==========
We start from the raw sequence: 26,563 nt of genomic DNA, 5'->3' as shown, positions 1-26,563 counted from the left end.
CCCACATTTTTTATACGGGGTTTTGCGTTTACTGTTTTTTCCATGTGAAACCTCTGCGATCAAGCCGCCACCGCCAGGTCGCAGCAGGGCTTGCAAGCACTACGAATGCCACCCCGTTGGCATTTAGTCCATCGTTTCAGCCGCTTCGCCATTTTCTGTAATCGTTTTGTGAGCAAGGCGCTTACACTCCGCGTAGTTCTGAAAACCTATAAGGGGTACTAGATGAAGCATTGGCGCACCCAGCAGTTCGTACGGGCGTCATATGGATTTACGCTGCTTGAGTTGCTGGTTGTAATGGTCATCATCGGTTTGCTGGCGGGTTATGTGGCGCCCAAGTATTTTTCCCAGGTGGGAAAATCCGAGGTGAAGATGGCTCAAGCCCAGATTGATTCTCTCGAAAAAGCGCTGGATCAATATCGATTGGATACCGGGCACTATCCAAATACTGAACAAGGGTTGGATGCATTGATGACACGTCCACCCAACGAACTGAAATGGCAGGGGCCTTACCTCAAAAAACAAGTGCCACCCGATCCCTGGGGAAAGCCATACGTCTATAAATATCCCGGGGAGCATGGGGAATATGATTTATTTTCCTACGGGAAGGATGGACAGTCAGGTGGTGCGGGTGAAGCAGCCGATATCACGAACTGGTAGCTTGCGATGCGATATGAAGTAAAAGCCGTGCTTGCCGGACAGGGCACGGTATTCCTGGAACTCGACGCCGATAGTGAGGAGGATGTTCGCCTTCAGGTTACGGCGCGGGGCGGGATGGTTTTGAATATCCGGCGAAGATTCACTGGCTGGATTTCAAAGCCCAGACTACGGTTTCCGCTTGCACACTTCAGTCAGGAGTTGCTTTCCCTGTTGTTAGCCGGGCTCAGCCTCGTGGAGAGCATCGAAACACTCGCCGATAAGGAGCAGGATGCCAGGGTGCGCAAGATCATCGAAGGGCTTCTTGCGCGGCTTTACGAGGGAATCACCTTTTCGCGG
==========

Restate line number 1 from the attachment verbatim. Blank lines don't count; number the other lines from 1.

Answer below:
We start from the raw sequence: 26,563 nt of genomic DNA, 5'->3' as shown, positions 1-26,563 counted from the left end.